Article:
It’s important to remember that this works only if you treat your grass when the grubs are young and eating. Otherwise, the treatment will do no good.
These worms are moth larvae, and they chew up your grass blades. They’re 1-2 inches long, striped, and crawl together in groups.
You’ll see small patches of dead grass, and then notice birds poking around in your lawn. Armyworms also attract raccoons, skunks, and rodents, who will tear up your lawn as they search for larvae.
You can treat armyworms with granular or liquid pesticides that are labeled to control these pests. Be careful though, as many pesticides are also toxic to beneficial insects.
Webworm larvae stay near your lawn’s roots while they eat grass blades. You’ll see brown areas appear in your lawn, with chewed down grass blades. Over time these areas will enlarge and may merge.
Pesticides applied to the lawn will help control an infestation.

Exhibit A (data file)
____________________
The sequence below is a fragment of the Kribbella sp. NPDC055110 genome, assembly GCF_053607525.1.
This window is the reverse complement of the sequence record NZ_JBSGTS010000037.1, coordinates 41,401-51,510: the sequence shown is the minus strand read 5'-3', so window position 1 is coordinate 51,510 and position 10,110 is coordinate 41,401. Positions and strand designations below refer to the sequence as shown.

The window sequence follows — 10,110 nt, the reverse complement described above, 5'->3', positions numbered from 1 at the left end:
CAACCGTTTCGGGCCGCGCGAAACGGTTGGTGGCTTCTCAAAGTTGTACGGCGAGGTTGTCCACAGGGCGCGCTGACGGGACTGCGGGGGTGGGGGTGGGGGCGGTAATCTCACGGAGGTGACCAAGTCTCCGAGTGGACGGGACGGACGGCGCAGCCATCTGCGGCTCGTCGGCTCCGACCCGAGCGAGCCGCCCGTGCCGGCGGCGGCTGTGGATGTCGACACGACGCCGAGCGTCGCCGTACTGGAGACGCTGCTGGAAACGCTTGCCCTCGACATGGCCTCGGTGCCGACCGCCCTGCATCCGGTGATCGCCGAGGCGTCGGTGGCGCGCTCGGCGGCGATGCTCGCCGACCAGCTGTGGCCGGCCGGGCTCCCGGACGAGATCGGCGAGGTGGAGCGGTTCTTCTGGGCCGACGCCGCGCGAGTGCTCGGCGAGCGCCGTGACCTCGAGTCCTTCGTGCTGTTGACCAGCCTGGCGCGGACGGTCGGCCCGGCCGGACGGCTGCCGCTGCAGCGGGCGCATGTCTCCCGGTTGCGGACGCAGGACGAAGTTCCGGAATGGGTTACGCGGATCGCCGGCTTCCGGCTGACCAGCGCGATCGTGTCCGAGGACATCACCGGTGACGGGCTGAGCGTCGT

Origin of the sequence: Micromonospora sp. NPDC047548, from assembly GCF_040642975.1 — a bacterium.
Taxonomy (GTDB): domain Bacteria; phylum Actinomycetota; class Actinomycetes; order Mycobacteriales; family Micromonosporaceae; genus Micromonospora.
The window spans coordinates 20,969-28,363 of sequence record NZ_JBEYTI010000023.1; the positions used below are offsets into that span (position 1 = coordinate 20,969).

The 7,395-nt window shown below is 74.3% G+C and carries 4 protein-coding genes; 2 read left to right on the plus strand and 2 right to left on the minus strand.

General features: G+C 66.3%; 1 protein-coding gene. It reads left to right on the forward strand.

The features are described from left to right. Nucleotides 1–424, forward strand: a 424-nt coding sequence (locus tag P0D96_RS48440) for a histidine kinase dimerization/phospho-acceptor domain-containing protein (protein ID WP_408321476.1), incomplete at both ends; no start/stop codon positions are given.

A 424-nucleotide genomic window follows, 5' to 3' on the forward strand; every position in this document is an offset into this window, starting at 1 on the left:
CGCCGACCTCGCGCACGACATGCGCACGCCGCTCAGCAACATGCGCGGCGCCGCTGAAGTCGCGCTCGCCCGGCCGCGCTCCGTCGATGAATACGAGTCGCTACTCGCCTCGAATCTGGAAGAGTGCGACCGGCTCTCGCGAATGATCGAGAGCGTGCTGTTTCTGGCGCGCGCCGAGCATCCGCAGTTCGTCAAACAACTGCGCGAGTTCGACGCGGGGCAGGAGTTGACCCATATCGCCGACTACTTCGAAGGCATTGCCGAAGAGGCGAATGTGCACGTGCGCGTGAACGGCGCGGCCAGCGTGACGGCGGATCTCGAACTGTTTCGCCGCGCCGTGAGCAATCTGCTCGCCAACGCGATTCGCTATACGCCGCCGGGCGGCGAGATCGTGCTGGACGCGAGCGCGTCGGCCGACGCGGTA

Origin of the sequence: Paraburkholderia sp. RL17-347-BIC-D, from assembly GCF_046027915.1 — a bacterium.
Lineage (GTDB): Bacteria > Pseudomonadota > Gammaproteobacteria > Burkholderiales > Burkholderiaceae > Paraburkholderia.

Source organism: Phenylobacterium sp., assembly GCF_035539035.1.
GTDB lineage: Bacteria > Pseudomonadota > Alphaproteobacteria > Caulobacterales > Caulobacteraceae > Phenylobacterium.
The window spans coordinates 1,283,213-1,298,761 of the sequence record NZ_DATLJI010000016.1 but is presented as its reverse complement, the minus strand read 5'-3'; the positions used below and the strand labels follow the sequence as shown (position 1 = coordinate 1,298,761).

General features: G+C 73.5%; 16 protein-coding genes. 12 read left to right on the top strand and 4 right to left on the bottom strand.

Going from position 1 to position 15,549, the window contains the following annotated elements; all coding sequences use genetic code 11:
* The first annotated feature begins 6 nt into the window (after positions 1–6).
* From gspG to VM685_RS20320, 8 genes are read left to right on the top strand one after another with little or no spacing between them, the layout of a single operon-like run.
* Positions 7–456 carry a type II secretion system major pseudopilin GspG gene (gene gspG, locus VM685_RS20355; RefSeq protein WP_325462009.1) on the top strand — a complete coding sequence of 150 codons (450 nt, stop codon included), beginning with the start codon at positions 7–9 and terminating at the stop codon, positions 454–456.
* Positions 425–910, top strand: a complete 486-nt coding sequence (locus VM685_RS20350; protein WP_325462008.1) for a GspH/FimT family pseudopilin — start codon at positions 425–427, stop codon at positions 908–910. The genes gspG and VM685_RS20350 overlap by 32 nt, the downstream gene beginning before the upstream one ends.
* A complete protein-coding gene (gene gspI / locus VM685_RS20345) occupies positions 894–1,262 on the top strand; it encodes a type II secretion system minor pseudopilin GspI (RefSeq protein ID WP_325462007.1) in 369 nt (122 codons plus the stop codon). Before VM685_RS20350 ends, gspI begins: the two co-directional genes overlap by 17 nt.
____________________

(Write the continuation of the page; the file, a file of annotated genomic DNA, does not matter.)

These 1/4” long insect pests pierce your grass blades to suck out leaf juices. As with other lawn pests, you’ll first see small areas of damage, then larger ones.
The best prevention for infestations is to keep your lawn sufficiently irrigated and dethatched, as these two practices will keep chinch bug populations at a manageable level.
Common Lawn Weeds
Weeds in your lawn can be hard to eradicate. Two of the most common lawn weeds you’ll find are ground ivy (actually a plant in the mint family) and nutsedge, one of many species of invasive sedges that cause problems around the world.
This invasive plant likes shade, high moisture, and low fertility. Since these same conditions cause lawns to struggle to grow, a good starting place is changing how you maintain your lawn and where it’s located. Some spots just aren’t meant to have lawns.